It's all in the application technique. I'm not say blow the stuff about, but on a clean lint free cloth and wiped on the thread is fine.

  10. #10
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    Sorry but the thought of putting any sort of powder near my lens where it can be sucked into the interior isn't for me. Especially a black powder.

    If I had to lubricate it with anything I might use a a light sillicone spray that the transport medium dries out. It would have to be applied to a cotton bud then applied to the filter thread only, not the lens.

    Personally I wouldn't use anything - see earlier post.

  11. #11
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    One filter only unless you use a stepping ring and larger filters.

    I use to have a Nikon filter that would always bind. Best thing I did was throw it away before I damaged the thread on the lens.

  12. #12
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    Quote Originally Posted by MarkW View Post
    Why do you need a UV and a CPL. Digital cameras don't need UV filters, they have their own filter on the sensor.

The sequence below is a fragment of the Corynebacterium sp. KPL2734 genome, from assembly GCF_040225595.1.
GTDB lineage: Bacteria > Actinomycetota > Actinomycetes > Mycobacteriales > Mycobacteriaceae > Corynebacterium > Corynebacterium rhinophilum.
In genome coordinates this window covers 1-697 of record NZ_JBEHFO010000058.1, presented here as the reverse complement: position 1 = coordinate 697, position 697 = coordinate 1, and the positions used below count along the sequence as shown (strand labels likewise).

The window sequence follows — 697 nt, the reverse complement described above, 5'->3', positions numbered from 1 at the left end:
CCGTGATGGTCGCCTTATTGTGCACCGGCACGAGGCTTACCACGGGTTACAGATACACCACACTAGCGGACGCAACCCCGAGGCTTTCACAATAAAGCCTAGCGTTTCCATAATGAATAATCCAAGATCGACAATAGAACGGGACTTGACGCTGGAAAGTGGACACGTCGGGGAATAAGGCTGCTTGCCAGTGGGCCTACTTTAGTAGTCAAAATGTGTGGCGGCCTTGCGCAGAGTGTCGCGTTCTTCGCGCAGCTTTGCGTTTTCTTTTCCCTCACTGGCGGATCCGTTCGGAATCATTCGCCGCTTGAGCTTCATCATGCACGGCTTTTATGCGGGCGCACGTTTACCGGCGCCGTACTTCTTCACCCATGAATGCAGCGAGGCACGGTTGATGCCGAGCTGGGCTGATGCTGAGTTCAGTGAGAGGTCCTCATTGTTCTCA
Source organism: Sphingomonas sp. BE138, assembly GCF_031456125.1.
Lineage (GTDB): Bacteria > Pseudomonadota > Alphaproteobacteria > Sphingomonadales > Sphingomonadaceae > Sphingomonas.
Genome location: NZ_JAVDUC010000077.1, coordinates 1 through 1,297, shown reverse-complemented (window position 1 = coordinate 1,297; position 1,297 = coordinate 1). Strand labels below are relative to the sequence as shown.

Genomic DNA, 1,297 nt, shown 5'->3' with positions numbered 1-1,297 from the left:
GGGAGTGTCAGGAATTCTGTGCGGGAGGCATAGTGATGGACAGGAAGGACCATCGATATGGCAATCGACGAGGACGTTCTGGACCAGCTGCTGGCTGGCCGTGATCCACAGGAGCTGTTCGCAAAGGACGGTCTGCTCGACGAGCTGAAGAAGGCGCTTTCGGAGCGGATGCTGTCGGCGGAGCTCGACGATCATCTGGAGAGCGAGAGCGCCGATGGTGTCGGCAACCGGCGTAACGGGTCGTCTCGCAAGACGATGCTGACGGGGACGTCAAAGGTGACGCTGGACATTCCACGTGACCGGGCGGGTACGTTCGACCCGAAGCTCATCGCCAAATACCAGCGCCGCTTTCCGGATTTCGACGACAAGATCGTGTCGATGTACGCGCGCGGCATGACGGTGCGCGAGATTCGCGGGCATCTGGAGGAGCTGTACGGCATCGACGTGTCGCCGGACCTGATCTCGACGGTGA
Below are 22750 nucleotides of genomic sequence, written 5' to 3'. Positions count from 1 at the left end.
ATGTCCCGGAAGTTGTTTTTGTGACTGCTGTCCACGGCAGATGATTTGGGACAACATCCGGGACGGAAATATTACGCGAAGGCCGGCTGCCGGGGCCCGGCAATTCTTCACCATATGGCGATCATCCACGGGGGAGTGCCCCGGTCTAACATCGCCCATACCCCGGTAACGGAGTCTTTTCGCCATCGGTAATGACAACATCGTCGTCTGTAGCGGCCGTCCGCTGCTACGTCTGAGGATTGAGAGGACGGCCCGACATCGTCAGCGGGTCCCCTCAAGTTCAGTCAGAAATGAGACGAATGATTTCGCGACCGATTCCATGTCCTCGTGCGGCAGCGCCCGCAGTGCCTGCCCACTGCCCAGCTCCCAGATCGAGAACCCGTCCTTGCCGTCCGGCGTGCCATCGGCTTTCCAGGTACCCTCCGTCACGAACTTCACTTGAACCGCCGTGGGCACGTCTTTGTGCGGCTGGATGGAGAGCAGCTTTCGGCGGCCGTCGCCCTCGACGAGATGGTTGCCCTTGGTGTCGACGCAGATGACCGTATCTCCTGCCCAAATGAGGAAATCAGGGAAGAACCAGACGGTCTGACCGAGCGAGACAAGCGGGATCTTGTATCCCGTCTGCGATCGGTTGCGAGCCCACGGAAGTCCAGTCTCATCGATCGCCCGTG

If you want to use a CPL then take the UV off. Stacked filters only lead to vignetting at wide angle.
    Sorry I spoke incorrectly. It isn't a UV filter, but a MC protector so I don't have to worry about scratching my lense. I have a MC protector on both of my lenses and stack the CPL on top of that as needed.

  13. #13
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    I don't know what an "MC" protector is - I shall assume its just a clear lens without any function other than being a sacrificial piece in front of your lens. As I have said previously I don't believe they're worth a cracker. Your lens hood actually offers more protection as it prevents contact with the lens rather than relying on some piece of low grade plastic shattering rigth next to your lens.

    If you don't want to remove this "filter" or protector then put up with having problems with other filters. CPL are notorious for being difficult to install or remove as they revolve independantly. The small amount of thread at the end of a filter especially a cheapie, unlike a lens, may not always be formed correctly which again leads to binding. Lastly once a filter is cross threaded, it will continue to be near impossible to attach correctly where the added metal in a lens makes it less likely but not impossible, to cross thread.

    BTW your getting just as much protection from a CPL as you would from a so called lens protector.

  14. #14
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    Your assumption is correct. An MC protector is just a sacrificial piece of glass in front of the lens. I suppose it is a carry over from my video days working in news. Between shooting in the rain, dust storms, etc of West Texas, I tend to be overly cautious about my lens getting scratched. Obviously that doesn't translate to still photography (usually not in such a hurry to wipe a lens).